58 252.5 −20.6 28.7 0.000396 8.24 × 10+21 2.10 × 10+06 28.8
60 247.0 −26.1 22.0 0.000310 6.44 × 10+21 1.62 × 10+06 28.8
65 233.3 −39.9 10.9 0.000163 3.39 × 10+21 8.29 × 10+05 28.8
70 219.6 −53.6 5.22 8.28 × 10−05 1.72 × 10+21 4.08 × 10+05 28.8
75 208.4 −64.8 2.39 3.99 × 10−05 8.30 × 10+20 1.92 × 10+05 28.8
80 198.6 −74.5 1.05 1.85 × 10−05 3.84 × 10+20 8.66 × 10+04 28.8
85 188.9 −84.3 0.446 8.22 × 10−06 1.71 × 10+20 3.77 × 10+04 28.8
90 186.9 −86.3 0.184 3.42 × 10−06 7.12 × 10+19 1.56 × 10+04 28.7
95 188.4 −84.7 0.0760 1.39 × 10−06 2.92 × 10+19 6.44 × 10+03 28.5
100 195.1 −78.1 0.0320 5.60 × 10−07 1.19 × 10+19 2.68 × 10+03 28.2
120 360.0 86.9 0.00254 2.22 × 10−08 5.11 × 10+17 163. 26.0
140 559.6 286.5 0.000720 3.83 × 10−09 9.32 × 10+16 38.0 24.6
160 696.3 423.1 0.000304 1.23 × 10−09 3.16 × 10+16 15.0 23.3
180 790.1 516.9 0.000153 5.19 × 10−10 1.40 × 10+16 7.20 22.2
200 854.6 581.4 8.47 × 10−05 2.54 × 10−10 7.18 × 10+15 3.90 21.2
300 976.0 702.9 8.77 × 10−06 1.92 × 10−11 6.51 × 10+14 0.420 17.6
500 999.2 726.1 3.02 × 10−07 5.21 × 10−13 2.19 × 10+13 0.0160 14.2
1000 1000. 726.8 7.51 × 10−09 3.56 × 10−15 5.44 × 10+11 0.000750 3.9

2.1. Heat in the Thermosphere

[501]

The temperature is a measure for the amount of thermal energy in each atom or molecule. The temperature in the thermosphere is higher than at the surface, but there are a lot less molecules per unit volume in the thermosphere than at the surface, so the amount of thermal energy per unit volume is a lot less in the thermosphere than it is at the surface. In other words: the thermosphere is very hot but contains little heat.

The gas pressure is a measure for the density of thermal energy in the gas, and the gas pressure is very small in the thermosphere, because the thermosphere is almost a vacuum. 50% of the thermal energy of the atmosphere is at less than about 5 km altitude, 90% is lower than about 16 km altitude, 99% is below about 31 km. My calculations suggest that above 80 km altitude (including the thermosphere and the layers above it) there is only about 0.0008% of the thermal energy of the atmosphere, roughly as much as is contained in the bottom 0.06 meter (2 inches) of the atmosphere (if you regard a column of constant width from the surface to space).

If you could extract all thermal energy from a column of the atmosphere and put it into a pan of water of 10 cm (4 in) high (and equally wide as the column), then my calculations suggest that that water would get only about 20 hotter. With the 0.0008% of the thermal energy that is contained in the thermosphere and higher layers, the temperature rise would be only about 0.0002 ℃. I think that an astronaut or a space station would need more energy to raise its temperature by a degree than a pan of water of 10 cm high does, so the temperature of an astronaut or space station in the thermosphere would be even less. Also, an astronaut or space station won't receive all the heat from the whole thermosphere, so the effect of the high temperature of the thermosphere on astronauts or space stations within the thermosphere would be even a lot smaller than 0.0002 ℃.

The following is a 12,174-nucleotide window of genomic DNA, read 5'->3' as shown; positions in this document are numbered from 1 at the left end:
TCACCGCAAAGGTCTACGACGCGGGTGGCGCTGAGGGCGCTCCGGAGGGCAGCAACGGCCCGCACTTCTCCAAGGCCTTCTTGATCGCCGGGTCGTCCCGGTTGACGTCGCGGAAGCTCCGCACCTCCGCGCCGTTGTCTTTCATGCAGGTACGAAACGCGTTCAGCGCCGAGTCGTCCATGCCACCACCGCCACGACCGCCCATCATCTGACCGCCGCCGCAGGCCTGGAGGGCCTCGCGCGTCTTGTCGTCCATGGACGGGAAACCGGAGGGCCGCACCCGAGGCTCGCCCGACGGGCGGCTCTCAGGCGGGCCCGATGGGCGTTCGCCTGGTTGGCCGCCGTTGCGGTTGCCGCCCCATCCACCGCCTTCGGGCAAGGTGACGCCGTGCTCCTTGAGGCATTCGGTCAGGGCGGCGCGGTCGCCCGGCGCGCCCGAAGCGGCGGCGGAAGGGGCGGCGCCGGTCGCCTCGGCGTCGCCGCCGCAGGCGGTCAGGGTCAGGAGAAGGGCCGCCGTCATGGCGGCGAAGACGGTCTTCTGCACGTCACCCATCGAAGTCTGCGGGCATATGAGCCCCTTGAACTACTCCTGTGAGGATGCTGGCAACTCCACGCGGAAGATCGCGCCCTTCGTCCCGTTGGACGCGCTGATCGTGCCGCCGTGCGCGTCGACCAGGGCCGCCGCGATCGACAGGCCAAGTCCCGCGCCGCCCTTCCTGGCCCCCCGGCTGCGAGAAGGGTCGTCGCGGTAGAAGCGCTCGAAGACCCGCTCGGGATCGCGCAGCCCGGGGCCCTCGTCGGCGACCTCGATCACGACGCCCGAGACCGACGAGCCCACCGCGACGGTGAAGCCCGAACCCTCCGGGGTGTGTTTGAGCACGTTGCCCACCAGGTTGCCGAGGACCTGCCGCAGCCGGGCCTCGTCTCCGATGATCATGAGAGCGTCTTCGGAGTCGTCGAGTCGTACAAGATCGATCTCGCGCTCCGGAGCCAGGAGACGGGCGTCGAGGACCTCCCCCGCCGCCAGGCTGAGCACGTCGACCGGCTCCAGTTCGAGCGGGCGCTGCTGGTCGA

3. Measuring Temperatures in the Thermosphere

[502]

You cannot measure the temperature of the thermosphere using a thermometer, because the measured temperature would then say more about the amount of radiation energy received from the Sun than about the very thin gas in the thermosphere. The temperature of the thermosphere is deduced from other things, such as the gas density, which itself is measured from the slowing down of satellites by friction with the gas.

I think that it should also be possible to deduce the temperature from measurements of light and other kinds of radiation coming from the thermosphere, similar to how we measure the temperature of stars, but then more difficult. I don't know if someone has ever done such measurements. They aren't very important, and are difficult to make and interpret, so perhaps it isn't even worth the trouble.



[AA]

[vorige][volgende]


languages: [en] [nl]

//aa.quae.nl/en/antwoorden/atmosferen.html;
Last updated: 2017-04-24